Our educated guess is that Dr. Theodore Thaddeus Dominic O’Kelly came to Guatemala around 1696. He might be a surgeon from the ranks of the Jacobite Army that fought in Aughrim. According to his account, he was an Ulsterman born in Loughgall (County Armagh) around 1658.
In 1699, Dr. O’Kelly participated in the campaign against the last Mayan Kingdom of Itzá, located on the Island of Flores of Lake Petén Itzá. Two columns of Guatemaltecos advanced from the south, and another column of Yucatecos from the north, and converged on the lake. The Mayans managed to destroy one of the southern columns, only to allow the Yucatecos to build barges and attack their capital on the island. At the sound of the first gun it is reported that the islanders swam to safety on the mainland, abandoning the city. The Guatemalans came days after this skirmish.
Right then, the trouble started for the rookie conquerors. They had the city, but no food. They were 300 leagues away from any supporting city either north or south of them. They were surrounded by a dense tropical forest swarming with angry Mayan forces. Their lines of supply were broken, and new diseases started to erupt among the soldiers. General Melchior de Mencos asked Berrospe, the Guatemalan Governor, to send farmers, so the available land could be tilled. Berrospe sent more soldiers, only adding more mouths to the already dwindling supplies. In this context, surgeon O’Kelly writes the following appeal.
Surgeon Master’s Appeal
I, Theodore O’Kelly, surgeon to the troops that came from Guatemala, that are lodged with the garrison of Petén Itzá, hereby declare that I have 88 sick soldiers. Furthermore, two soldiers died due to both the hardships of the expedition, and lack of proper nourishment. Also, the medicines brought here were only for Itzá, and the soldiers are dying without any help. There are not supplies for the sick men. Further, both the general D. Melchior de Mencos and I have fallen ill. Then, the master purveyor has not brought back enough supplies for so many sick persons. Even the officers are dying, a second lieutenant and a corporal died some days back, and captain Mario Avalos is in a truly sorrowful state.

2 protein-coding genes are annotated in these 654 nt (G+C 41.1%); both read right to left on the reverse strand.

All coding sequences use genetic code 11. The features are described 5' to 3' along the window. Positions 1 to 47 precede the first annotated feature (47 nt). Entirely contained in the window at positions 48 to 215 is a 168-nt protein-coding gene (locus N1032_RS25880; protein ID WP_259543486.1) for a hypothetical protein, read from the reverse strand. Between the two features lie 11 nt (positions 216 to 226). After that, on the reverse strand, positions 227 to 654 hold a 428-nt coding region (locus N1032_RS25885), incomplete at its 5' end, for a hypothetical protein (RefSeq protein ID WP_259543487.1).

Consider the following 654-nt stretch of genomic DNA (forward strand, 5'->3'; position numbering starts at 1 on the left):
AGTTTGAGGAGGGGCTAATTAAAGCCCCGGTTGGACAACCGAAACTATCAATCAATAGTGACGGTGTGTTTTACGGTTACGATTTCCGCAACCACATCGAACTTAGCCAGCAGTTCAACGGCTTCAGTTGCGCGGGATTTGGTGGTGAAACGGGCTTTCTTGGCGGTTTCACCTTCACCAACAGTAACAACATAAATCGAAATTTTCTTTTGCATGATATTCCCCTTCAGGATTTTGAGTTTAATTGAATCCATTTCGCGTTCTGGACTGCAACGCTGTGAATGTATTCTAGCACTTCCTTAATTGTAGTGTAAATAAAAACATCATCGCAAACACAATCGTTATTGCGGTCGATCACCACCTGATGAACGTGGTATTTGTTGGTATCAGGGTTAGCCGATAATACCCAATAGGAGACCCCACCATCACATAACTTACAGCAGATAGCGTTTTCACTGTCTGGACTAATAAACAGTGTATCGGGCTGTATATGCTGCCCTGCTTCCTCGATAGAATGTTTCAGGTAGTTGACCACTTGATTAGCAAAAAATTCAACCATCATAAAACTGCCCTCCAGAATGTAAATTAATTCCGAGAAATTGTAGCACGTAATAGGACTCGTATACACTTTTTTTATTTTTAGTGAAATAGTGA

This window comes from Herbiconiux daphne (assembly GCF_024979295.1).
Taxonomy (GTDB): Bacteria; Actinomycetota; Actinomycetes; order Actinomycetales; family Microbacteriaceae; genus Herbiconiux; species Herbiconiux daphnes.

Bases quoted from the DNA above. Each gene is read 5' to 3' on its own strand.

Hence, I affirm and declare to the acquittal of my conscience that the infantry cannot possibly be nourished only with boiled corn and beans. The sick persons are lucky if they get their hands on a corn tortilla, because there is no troop bread. Therefore, I ask license to transfer [the sick men] to another garrison to find proper nourishment and healing. Also, the able troops should go out to look for the supplies to the place where the master purveyor says they were left, otherwise, everyone will die due to the scarcity of food. Thus, I declare, and your lordships should decide promptly on the matter.
The above request comes without a date, but between two documents from Petén Itzá, one from the 26th and the other from the 28th of April, 1699. This last document is a decree from general Melchior de Mencos ordering to proceed according to the surgeon’s request. [General Archive of the Indies, Seville, Guatemala 151bis, fo. 168v-169r.]
Not surprisingly, Dr. O’Kelly became involved in local politics against Berrospe, the fumbling Governor of Guatemala. The party supporting the Governor were called “Berrospistas”, and the party supporting Gomez de la Madriz, the King’s envoy, were called “Tequelíes”, from the signature of T. Kelly, or allowing for Spanish spelling, “T. Quelí”.
The last notice we have on Dr. O’Kelly comes at the turn of the 18th. century. A bill from the archdiocese of Guatemala pays to Dr. O’Kelly the dues for embalming the late Mons. Andres de las Navas, the archbishop. Mons. Navas was Dr. O’Kelly mentor and political ally.
Dr. O’Kelly is remembered as one of the leading medical authorities in Guatemala at the end of the 17th. century. His colleagues were to build the medical school of the Guatemalan University in the early 18th. century.